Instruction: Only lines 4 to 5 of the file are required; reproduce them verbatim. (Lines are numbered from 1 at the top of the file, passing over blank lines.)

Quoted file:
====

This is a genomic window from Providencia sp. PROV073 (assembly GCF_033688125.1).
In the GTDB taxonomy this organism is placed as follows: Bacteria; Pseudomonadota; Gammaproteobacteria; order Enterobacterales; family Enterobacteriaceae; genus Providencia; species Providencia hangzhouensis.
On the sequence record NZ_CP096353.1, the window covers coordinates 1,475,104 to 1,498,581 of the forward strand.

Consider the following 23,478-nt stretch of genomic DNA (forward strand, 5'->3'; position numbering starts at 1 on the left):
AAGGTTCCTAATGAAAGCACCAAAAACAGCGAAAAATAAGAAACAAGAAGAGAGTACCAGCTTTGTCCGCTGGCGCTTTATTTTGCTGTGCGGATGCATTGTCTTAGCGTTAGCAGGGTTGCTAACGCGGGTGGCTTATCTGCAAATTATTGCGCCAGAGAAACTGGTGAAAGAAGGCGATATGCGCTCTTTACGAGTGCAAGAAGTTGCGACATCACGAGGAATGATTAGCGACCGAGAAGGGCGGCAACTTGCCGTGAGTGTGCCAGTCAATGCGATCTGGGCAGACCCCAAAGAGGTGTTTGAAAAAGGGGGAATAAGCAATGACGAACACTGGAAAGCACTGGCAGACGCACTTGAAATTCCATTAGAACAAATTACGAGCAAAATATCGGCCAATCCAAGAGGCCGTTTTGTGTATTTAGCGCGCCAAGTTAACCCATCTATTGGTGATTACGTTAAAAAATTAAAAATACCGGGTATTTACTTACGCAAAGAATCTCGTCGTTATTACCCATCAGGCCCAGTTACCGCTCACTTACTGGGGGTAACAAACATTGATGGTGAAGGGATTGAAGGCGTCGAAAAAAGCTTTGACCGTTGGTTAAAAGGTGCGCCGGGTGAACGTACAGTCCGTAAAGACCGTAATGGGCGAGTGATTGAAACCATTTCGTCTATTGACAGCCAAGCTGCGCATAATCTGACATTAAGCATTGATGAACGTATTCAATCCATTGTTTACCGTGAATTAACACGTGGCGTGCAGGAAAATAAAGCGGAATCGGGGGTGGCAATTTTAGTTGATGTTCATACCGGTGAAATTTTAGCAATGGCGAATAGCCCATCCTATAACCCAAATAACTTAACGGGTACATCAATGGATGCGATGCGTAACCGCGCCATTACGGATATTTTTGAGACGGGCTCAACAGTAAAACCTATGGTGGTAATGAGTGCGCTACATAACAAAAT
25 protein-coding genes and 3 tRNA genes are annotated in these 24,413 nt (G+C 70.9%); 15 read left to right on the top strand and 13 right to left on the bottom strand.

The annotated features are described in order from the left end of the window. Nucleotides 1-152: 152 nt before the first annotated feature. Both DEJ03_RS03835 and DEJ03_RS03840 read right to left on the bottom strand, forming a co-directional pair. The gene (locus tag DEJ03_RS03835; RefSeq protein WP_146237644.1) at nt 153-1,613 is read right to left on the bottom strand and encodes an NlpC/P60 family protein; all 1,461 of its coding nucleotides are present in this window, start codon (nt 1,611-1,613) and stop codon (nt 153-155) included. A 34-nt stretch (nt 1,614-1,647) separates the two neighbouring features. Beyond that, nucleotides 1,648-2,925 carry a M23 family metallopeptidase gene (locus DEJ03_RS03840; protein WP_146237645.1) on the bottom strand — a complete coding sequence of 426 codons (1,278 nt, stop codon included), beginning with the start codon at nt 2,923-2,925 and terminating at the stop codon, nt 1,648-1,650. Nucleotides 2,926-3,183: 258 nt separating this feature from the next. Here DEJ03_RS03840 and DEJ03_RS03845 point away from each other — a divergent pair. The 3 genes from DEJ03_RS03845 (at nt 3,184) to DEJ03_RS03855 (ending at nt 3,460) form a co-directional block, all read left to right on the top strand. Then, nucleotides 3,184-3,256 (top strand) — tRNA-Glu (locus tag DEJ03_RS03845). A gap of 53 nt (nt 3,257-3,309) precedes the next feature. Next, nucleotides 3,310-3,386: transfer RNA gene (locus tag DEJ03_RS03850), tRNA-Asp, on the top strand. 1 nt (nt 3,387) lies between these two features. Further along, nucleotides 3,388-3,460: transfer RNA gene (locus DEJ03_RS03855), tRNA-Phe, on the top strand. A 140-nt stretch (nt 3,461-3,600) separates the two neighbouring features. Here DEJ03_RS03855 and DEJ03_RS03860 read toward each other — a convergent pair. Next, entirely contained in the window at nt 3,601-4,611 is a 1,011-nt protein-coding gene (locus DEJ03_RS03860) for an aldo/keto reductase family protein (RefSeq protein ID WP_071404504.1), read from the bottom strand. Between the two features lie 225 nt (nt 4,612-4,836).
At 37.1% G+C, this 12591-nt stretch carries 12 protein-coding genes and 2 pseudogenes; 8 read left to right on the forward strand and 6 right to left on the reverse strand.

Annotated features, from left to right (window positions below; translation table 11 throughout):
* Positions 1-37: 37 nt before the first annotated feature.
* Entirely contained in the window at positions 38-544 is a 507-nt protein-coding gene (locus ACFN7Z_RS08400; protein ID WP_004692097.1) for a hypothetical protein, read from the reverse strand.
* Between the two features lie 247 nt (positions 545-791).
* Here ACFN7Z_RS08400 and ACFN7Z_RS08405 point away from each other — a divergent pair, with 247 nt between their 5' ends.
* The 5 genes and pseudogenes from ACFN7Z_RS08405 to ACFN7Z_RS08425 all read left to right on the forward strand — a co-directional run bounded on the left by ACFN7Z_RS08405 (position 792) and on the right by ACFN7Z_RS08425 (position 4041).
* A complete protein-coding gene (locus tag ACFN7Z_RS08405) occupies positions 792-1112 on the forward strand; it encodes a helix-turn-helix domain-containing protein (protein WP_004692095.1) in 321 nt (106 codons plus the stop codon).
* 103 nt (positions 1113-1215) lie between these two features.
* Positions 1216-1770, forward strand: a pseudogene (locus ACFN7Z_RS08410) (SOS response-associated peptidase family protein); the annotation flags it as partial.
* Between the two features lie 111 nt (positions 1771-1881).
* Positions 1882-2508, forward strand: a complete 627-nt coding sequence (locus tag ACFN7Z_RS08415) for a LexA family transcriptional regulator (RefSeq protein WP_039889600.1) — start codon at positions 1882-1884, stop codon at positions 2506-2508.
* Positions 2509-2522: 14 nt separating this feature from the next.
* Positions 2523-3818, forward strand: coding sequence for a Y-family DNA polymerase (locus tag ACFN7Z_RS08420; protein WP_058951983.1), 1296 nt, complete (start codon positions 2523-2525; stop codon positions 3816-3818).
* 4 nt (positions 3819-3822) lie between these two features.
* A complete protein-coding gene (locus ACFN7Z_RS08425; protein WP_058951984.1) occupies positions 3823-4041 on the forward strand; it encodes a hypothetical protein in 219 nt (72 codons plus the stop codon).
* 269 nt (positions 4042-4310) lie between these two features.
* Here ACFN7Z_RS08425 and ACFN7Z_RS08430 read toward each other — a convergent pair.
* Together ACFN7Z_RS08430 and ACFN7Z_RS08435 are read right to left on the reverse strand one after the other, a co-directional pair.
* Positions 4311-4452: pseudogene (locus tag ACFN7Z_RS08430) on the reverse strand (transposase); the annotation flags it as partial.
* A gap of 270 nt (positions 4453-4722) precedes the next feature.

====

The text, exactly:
Consider the following 23,478-nt stretch of genomic DNA (forward strand, 5'->3'; position numbering starts at 1 on the left):
AAGGTTCCTAATGAAAGCACCAAAAACAGCGAAAAATAAGAAACAAGAAGAGAGTACCAGCTTTGTCCGCTGGCGCTTTATTTTGCTGTGCGGATGCATTGTCTTAGCGTTAGCAGGGTTGCTAACGCGGGTGGCTTATCTGCAAATTATTGCGCCAGAGAAACTGGTGAAAGAAGGCGATATGCGCTCTTTACGAGTGCAAGAAGTTGCGACATCACGAGGAATGATTAGCGACCGAGAAGGGCGGCAACTTGCCGTGAGTGTGCCAGTCAATGCGATCTGGGCAGACCCCAAAGAGGTGTTTGAAAAAGGGGGAATAAGCAATGACGAACACTGGAAAGCACTGGCAGACGCACTTGAAATTCCATTAGAACAAATTACGAGCAAAATATCGGCCAATCCAAGAGGCCGTTTTGTGTATTTAGCGCGCCAAGTTAACCCATCTATTGGTGATTACGTTAAAAAATTAAAAATACCGGGTATTTACTTACGCAAAGAATCTCGTCGTTATTACCCATCAGGCCCAGTTACCGCTCACTTACTGGGGGTAACAAACATTGATGGTGAAGGGATTGAAGGCGTCGAAAAAAGCTTTGACCGTTGGTTAAAAGGTGCGCCGGGTGAACGTACAGTCCGTAAAGACCGTAATGGGCGAGTGATTGAAACCATTTCGTCTATTGACAGCCAAGCTGCGCATAATCTGACATTAAGCATTGATGAACGTATTCAATCCATTGTTTACCGTGAATTAACACGTGGCGTGCAGGAAAATAAAGCGGAATCGGGGGTGGCAATTTTAGTTGATGTTCATACCGGTGAAATTTTAGCAATGGCGAATAGCCCATCCTATAACCCAAATAACTTAACGGGTACATCAATGGATGCGATGCGTAACCGCGCCATTACGGATATTTTTGAGACGGGCTCAACAGTAAAACCTATGGTGGTAATGAGTGCGCTACATAACAAAAT